White Collar Capital
Flappy Bird creator Dong Nguyen couldn’t handle the attention so he pulled the popular game offline. [Gizmodo]
Everyone settle down, the NYPD only has two pairs of Google Glass on hand and aren’t deployed in the field. [WSJ]
After his obnoxious comments about blaming “distressed babies” for rising costs, AOL CEO Tim Armstrong reversed his stance on the company’s 401(k) plan. [Washington Post]
Just 20 percent of traffic to Wikipedia is delivered via mobile devices and they’re trying to fix that. [New York Times]
There’s a trailer for HBO’s new Silicon Valley-themed show, uh, Silicon Valley. It’s very Mike Judge which is a good thing. [Recode]
tale of two valleys
Silicon Valley is a region of California that functions as a pure, unadulterated meritocracy, with only the very best and most deserving people rising to the top.
It makes sense, then, that venture capitalist Tim Draper would suggest to the state government that his beloved Valley secede from the state, as TechCrunch reports today.
Bad news if you’re still clinging to the idea that Silicon Valley is some sort of marvelous Horatio Alger LARP. Reuters has done a deep dive on the question, and surprise, surprise: they found that you’re more likely to become an entrepreneur if you grew up in a household with wealthy, educated parents, and Silicon Valley investors tend to default to connected founders who fit a very particular mold.
We are simply shocked.
Alley vs. Valley
Old-money types love to hate on the nouveau riche–duh, we’ve all seen Titanic–but in the upcoming issue of Vanity Fair, one highfalutin lady throws major shade at Silicon Valley to hilarious effect.
Denise Hale is a Serbian-born San Francisco society staple who was once married to legendary director Vincente Minnelli. She channels everyone’s favorite cranky great-aunt when she tells contributing editor Evgenia Peretz that the Bay Area’s techies “bore the hell out of” her in a piece about the culture clash between WASPy elites and the region’s tech VIPs.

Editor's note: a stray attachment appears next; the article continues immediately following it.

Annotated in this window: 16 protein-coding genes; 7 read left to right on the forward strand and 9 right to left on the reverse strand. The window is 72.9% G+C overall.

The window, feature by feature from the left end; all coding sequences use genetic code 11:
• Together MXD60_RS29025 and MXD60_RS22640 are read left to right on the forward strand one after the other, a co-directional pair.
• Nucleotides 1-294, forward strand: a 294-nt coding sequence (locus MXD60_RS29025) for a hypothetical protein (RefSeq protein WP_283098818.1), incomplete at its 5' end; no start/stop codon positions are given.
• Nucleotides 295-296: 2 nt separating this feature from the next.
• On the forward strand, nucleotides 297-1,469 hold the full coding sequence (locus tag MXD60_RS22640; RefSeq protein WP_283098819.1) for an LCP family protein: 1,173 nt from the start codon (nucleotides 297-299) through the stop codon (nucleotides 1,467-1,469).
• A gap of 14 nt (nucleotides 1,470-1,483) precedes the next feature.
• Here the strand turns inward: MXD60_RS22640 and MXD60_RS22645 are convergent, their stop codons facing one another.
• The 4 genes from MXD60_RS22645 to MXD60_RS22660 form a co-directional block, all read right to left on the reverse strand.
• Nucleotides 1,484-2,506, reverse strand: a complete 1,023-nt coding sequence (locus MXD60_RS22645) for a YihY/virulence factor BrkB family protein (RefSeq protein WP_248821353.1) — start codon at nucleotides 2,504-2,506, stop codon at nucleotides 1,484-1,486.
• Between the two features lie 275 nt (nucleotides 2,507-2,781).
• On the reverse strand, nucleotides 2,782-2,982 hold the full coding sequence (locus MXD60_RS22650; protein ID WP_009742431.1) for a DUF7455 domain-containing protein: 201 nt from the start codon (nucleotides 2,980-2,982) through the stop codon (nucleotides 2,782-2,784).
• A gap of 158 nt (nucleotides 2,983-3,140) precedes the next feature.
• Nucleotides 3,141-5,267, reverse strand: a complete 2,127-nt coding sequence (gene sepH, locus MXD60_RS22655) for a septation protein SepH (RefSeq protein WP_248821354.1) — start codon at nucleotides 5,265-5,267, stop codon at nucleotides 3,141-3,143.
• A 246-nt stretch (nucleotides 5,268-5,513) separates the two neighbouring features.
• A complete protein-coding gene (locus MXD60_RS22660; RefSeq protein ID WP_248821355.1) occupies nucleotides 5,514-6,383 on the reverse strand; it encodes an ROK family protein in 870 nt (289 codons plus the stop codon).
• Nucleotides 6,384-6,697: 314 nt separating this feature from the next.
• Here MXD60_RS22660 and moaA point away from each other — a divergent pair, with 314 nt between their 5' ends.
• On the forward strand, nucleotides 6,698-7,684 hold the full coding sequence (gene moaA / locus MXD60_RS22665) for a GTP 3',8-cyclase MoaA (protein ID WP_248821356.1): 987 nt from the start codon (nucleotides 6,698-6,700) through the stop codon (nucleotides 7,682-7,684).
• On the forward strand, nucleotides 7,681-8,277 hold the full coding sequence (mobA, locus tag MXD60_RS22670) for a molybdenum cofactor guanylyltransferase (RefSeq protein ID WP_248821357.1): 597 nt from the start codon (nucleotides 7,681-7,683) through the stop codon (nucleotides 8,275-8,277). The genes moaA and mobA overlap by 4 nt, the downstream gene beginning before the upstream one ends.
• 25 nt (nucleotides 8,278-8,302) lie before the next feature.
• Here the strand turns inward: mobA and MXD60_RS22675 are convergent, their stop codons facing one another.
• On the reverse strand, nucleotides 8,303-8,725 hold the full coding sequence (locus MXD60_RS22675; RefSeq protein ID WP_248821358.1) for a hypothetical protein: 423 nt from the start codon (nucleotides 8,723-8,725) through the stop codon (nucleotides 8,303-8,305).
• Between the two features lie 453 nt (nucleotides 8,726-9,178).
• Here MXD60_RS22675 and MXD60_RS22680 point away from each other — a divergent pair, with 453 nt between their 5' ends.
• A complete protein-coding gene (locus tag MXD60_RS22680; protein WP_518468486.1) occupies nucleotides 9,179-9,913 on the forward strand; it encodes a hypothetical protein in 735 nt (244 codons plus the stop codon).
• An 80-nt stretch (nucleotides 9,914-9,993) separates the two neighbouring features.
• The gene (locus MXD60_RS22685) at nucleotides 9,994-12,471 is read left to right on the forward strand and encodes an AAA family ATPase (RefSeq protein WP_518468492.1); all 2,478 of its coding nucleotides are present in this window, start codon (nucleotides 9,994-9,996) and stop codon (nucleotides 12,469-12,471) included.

You know what really makes Silicon Alley special? Bloomberg News has a theory: Broadway. Well, that, and the fact that this city is basically swarming with people who weren’t quite talented enough to make it onto the stage professionally but are perfectly capable of killing “Hello, Dolly!” at karaoke night.
Hey, if you felt a faint disturbance in the force this morning, here’s why: Lucas Duplan, a kid barely old enough to drink, just raised a $25 million seed round for his stealth payments startup, which is called “Clinkle.” According to AllThingsD, the company is telling everyone it’s the largest seed round in Silicon Valley history.
Pay no attention to the ghost of Color Labs hovering in the corner of the conference room.
The name, according to Business Insider, “comes from the sound change makes and its ability to turn into a verb (‘Clink this!’).” When will someone launch a startup dedicated to finding better startup names?
Shut Up and Take My Money
Hulu’s up for sale, and depending on the buyer, it could mean big, big changes for the site. [New York Times]
After reports that Edward Snowden would be fleeing from Moscow to Havana today via Aereoflot, several reporters bought tickets and showed up–only too discover, too late, that Mr. Snowden wasn’t on the plane. They’re still stuck on the flight for Cuba. We’re guessing they no longer find Carmen Sandiego jokes very funny. [Gawker]
Kevin Systrom says Instagram will come to Windows Phone and Blackberry before Google Glass. And it took them a veritable eternity just to get to Android. [Fast Company]
“Are we embracing a soft xenophobia applied to a sector rather than a race, to some cohesive elite tech class that doesn’t exist outside of our own minds?” [SF Gate]
The Bitcoin Foundation has gotten a cease and desist from the state of California. [Forbes]
Silicon Valley Dispatches
Looks like we found yet another place to spend those ever-escalating engineering salaries: chichi Christie’s just announced “First Bytes: Iconic Technology From the Twentieth Century.” It’s an online-only auction of rare tech gadgets, including an Apple-1 made by the Woz himself in 1976, long before his days of kicking it with Kimye.
Meanwhile Back at the Valley
Vine might end up on App Death Row thanks to Instagram’s new video feature, but don’t feel too bad for the folks at parent company Twitter. If @twentitled is any indication, the biggest problem on their plates is too much steak and caviar.
The @twentitled account is allegedly run by a real-life Twitter staffer. In the same vein as @GSElevator and @CondeElevator, it chronicles overheard complaints and first-world problems of Twitter staffers.
Do you ever look at a centuries-old spiritual practice and think, “Huh, how can I use this to make myself a better employee of Google?” Apparently someone does: Wired reports that meditation and mindfulness are the hottest thing going in Silicon Valley.
Googlers are signing up in droves for “Search Inside Yourself” training, and the company has instituted “mindfulness lunches.” Facebook and Twitter apparently have “regular in-office meditation sessions and arranging for work routines that maximize mindfulness.”